If Sicario rests largely in the jailer’s view, then Tommy Lee Jones’ The Three Burials of Melquiades Estrada occupies that of the prisoner of the Panopticon Border. Historian Mae M. Ngai identifies the illegal alien as an impossible subject—one stripped of all rights who exists within a legal limbo where their immigration status denies them their humanity (A note on her language, before I move forward: Ngai mobilizes the term “illegal alien” concurrently with “undocumented migrant,” showing the insidious dimension of state and legal discourses—how they can seem to mark a person as outlaw and contain a dehumanizing dimension even within studies ostensibly designed to critique such practices). In Three Burials, I argue, Jones visualizes the limbo of the impossible subject to articulate the psychological toll of the status for the undocumented. Examining the film against the fearful discourse surrounding immigration after 9/11 which often conflated the Mexican and the terrorist, Three Burials exposes the discursive process by which the migrant is transformed into a potential threat. Through the use of reflections and point-of-view shots, director Tommy Lee Jones invites the spectator to experience the prisoner’s entrapped view—to imagine oneself marked as such an impossible subject that the must be controlled and expulsed.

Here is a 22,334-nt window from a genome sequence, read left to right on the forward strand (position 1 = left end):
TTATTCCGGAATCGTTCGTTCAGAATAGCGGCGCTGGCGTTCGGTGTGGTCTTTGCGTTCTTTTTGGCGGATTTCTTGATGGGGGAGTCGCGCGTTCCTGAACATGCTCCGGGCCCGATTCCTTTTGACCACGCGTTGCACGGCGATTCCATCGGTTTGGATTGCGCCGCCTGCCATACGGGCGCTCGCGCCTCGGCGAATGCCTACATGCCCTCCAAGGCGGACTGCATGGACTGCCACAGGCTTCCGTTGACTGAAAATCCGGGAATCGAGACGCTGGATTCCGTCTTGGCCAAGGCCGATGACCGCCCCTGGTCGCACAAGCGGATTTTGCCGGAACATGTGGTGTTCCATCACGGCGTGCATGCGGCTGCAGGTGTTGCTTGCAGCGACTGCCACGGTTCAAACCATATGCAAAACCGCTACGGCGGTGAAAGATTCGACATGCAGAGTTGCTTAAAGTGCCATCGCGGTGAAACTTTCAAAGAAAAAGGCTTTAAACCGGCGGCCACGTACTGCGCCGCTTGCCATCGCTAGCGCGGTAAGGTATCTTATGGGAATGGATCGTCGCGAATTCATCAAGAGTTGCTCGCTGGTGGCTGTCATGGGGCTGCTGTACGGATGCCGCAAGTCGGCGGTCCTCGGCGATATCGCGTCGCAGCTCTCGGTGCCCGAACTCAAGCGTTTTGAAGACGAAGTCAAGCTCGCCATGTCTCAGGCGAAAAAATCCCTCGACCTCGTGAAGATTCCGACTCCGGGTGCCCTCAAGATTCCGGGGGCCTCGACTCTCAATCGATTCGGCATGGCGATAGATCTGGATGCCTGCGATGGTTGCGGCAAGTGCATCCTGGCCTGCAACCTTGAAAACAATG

The plot of Three Burials centers around a ranch hand Pete’s quixotic quest to bury his friend Melquiades back in Mexico, a friend who was killed by a Border Patrol agent. Reminiscent of how Sicario’s opening sequence contains images of rotting Mexican bodies within the walls of a suburban home, Three Burials first presents the titular Melquiades as a corpse. In so doing, the film gestures to how undocumented migrants are envisioned within the public discourse as dehumanized archetypes.[iv] Filmed upside-down in the center of the frame, the dead worker appears on a metal slab in the county morgue. His milky eyes are turned away from the camera, hinting at the impossibility of perceiving this figure on fully human terms. The inverted view of Melquiades points to a topsy-turvy world that the film hopes to expose, where such migrants are viewed as fodder for the rifles of Border Patrol and analogous law enforcement agencies. Further sharpening the edge of the film’s sociopolitical commentary on U.S. policy and public discourse is the shot’s color scheme. The blue hue of the scene, coupled with the dried red blood and the dead man’s stained white shirt, sardonically echo the colors of the American flag. Three Burials thus issues its mission statement in its first image of Melquiades: the film intends to probe the border, where American ideals appear as inverted and skewed as this camera’s initial view.